What We Do Background and Achievements Our History in Photos Board and Staff Canadian Partners Program Reports Ethics and Privacy
Africa Africa Regional Activities Asia Eastern Europe Latin America and the Caribbean Housing Micro-Finance - Leveraging Economic Growth Housing and HIV/AIDS Housing Rights and Governance Urban Food Security, Urban Agriculture and Housing Spaces
News Update E-bulletins Videos Archive
Employment Opportunities Technical Advisors Volunteers Internships
Gender Equality
Equal Spaces Project

Gender Equality

Take Action

 Enhancing Gender Equality in Social Housing in South Africa


After an intensive consultation process, the Rooftops Canada Equal Spaces Project helped finalize a Gender Equality Strategy for Social Housing in South Africa. All the main local stakeholders are on board, and implementation of priority interventions is starting. We think there will be some lessons for the Canadian co-op and social housing movement especially in light of the Canadian government’s commitment to gender based analysis in its new National Housing Strategy.


The Gender Equality Strategy include seven key interventions:

  • Improving security in and around housing projects;
  • Improving women residents access to community and social services, and enhancing their economic mobility;
  • Responding to and preventing gender based violence;
  • New policies and practices for women’s leadership and mobility in the sector;
  • Promoting women’s engagement in related professional and construction sectors;
  • Gender sensitive building and community design and management; and,
  • Collecting and managing gender differentiated information about the sector.


Implementation has started with the Social Housing Regulatory Authority (SHRA) which plays funding, regulatory and capacity building roles. According to recent SHRA data, about 1/3 of all Board members and key managers in South African social housing institutions are women. This is excellent compared to the corporate sector in South Africa or anywhere else. About ¾ of people in these positions are “African Coloured or Indian” – which is very important in terms of broader transformation issues here. However, we are all committed to bringing ever more women into leadership to achieve gender equality.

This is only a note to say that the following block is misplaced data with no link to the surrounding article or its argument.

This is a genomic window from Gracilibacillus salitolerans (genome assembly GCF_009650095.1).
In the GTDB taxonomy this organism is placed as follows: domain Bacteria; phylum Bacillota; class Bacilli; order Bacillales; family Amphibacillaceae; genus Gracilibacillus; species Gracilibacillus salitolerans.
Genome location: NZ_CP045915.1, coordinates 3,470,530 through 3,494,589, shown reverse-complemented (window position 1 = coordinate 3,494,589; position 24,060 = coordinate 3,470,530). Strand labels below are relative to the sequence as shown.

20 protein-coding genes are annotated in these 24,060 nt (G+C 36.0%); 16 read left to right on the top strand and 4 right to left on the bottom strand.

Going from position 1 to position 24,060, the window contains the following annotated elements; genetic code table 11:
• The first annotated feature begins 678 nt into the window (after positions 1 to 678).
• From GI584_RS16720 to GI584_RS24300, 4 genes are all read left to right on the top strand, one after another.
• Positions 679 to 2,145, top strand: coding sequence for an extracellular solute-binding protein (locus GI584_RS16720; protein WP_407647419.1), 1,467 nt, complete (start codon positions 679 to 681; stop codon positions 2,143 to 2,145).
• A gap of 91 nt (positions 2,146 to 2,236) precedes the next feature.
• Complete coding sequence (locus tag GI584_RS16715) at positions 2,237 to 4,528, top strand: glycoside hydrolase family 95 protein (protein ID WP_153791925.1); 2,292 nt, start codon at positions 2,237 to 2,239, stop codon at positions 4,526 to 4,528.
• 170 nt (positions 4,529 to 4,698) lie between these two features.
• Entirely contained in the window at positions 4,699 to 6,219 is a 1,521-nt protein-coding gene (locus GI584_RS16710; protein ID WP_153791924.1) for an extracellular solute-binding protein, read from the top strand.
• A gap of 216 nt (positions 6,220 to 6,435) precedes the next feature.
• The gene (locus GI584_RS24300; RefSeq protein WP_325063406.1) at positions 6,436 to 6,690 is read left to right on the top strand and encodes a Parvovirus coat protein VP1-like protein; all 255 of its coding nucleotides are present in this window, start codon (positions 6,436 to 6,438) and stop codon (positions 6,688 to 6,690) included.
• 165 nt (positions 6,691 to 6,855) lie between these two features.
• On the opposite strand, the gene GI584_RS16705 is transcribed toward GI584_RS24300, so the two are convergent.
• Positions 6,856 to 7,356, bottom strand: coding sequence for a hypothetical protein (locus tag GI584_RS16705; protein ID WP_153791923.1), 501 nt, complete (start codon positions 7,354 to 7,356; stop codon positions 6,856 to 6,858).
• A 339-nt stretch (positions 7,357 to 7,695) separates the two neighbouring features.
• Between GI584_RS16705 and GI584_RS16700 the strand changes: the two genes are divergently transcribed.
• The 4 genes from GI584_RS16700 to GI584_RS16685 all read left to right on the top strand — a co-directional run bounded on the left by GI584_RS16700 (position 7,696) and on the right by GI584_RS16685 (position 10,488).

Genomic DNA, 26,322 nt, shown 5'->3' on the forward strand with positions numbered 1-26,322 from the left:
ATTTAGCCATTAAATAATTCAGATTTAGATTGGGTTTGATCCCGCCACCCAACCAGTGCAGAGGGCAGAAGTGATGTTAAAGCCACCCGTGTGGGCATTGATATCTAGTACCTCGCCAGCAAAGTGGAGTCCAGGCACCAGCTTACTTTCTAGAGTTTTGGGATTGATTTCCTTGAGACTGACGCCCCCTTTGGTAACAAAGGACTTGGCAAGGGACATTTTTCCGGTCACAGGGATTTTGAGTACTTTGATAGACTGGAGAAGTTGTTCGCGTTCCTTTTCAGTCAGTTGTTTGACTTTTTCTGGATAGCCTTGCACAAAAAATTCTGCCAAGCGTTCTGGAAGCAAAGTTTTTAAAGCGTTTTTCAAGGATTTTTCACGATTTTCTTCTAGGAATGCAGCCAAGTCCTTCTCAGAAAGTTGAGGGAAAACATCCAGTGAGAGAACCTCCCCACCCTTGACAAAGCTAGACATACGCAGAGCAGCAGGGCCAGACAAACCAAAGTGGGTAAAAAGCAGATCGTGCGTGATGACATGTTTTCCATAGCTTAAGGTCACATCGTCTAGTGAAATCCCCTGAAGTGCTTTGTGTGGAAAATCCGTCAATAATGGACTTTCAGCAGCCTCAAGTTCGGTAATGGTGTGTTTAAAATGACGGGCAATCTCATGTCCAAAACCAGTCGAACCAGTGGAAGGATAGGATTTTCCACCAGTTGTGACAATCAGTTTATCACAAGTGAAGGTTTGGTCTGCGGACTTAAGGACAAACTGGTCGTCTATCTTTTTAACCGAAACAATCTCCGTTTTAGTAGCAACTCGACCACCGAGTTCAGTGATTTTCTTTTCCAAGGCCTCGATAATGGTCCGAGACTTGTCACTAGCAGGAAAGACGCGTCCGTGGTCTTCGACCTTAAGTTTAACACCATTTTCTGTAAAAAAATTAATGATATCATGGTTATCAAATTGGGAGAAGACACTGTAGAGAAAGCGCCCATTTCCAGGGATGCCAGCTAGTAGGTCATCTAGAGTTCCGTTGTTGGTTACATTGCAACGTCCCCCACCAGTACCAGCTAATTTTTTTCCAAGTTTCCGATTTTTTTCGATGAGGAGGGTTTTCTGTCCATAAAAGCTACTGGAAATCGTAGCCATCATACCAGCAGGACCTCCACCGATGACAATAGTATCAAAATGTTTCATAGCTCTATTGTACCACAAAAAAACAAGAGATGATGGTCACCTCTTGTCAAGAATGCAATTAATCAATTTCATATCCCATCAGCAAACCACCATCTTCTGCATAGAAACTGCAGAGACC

During a recent workshop with the SHRA, it was agreed that it will need to establish clear policies and performance indicators to enhance women’s leadership and mobility in social housing. These will start as targets and be linked to training and support. The SHRA should consistently promote women’s leadership and consider this when allocating funding for project capital grants and capacity building. Finally, it should routinely report on the status of women’s leadership in the sector. To ensure there is broad sector buy-in to establish appropriate policies, programs and indicators on women’s leadership, the SHRA will soon organize a workshop with sector stakeholders.


We have also started work on two of the most critical aspects of the Gender Equality Strategy – ensuring the security of women and children living in social housing, and responding to gender based violence.


Canada’s new housing strategy necessarily focuses on women’s rights to access decent, safe and affordable housing. There is no mention of women’s roles in the housing sector other than as beneficiaries or consumers. We will share some of our emerging South African experiences with interested social and co-op housing organizations.